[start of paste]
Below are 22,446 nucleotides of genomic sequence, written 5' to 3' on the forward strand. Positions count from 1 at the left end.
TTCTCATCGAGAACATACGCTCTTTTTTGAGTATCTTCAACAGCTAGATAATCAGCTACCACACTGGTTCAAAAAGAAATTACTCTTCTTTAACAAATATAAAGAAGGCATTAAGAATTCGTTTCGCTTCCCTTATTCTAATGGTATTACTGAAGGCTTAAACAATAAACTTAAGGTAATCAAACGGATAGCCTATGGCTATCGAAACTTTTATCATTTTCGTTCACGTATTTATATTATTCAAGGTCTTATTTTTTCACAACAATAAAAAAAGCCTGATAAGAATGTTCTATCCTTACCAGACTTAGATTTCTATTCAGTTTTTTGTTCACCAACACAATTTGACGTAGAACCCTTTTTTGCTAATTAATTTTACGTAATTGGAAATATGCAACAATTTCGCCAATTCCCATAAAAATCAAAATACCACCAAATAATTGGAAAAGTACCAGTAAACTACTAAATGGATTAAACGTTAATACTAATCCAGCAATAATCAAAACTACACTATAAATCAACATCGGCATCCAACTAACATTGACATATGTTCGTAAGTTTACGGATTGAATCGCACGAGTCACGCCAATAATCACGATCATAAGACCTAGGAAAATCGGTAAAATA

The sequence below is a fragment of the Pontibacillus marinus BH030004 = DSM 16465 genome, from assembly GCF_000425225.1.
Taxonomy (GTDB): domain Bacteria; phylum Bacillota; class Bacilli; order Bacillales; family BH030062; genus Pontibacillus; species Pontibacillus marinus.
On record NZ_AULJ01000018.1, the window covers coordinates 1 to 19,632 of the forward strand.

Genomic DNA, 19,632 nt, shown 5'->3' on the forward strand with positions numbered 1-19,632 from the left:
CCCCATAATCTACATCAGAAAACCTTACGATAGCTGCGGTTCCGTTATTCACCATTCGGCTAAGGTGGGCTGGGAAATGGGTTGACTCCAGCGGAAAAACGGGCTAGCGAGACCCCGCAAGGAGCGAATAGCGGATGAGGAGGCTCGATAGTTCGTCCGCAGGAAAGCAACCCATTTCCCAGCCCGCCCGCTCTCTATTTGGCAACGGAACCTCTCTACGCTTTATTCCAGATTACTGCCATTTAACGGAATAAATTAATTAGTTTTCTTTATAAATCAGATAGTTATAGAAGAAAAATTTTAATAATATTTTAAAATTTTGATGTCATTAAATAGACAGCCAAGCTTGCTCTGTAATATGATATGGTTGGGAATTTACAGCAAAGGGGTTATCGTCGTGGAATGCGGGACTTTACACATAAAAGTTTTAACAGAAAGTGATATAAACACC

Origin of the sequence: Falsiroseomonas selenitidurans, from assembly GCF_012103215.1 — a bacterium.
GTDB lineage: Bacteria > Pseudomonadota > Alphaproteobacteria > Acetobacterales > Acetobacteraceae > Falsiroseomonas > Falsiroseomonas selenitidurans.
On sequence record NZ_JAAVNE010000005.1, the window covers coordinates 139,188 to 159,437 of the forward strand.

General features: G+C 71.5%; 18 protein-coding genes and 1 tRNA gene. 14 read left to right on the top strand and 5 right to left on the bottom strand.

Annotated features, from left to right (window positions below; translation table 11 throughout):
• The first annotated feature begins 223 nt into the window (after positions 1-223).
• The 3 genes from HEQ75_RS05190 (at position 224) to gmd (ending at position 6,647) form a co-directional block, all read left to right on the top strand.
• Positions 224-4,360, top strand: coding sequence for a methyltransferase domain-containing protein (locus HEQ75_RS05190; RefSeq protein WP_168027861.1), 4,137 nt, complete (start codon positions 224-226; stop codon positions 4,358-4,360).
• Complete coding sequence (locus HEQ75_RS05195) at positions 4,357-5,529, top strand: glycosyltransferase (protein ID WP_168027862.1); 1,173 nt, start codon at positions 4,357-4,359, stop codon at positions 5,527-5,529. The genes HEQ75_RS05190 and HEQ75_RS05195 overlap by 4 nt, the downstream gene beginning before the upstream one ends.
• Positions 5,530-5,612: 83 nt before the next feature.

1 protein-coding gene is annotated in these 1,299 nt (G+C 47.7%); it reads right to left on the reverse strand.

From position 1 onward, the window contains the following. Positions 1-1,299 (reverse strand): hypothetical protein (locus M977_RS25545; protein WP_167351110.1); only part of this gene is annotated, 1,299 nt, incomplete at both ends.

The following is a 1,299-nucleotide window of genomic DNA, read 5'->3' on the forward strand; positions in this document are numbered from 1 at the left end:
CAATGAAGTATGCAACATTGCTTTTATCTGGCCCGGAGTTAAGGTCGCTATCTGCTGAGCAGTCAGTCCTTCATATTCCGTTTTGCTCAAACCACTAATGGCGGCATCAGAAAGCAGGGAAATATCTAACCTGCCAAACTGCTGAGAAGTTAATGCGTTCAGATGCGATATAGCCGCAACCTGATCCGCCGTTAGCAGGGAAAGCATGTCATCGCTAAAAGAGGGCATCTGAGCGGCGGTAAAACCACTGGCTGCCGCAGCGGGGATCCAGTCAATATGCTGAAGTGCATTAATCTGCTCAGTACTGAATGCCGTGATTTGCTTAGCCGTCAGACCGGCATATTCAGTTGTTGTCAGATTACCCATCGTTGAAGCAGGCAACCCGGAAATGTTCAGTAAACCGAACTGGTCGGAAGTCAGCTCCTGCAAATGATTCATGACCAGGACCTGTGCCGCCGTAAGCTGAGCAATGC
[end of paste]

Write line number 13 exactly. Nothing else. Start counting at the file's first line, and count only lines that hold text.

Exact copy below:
• The first annotated feature begins 223 nt into the window (after positions 1-223).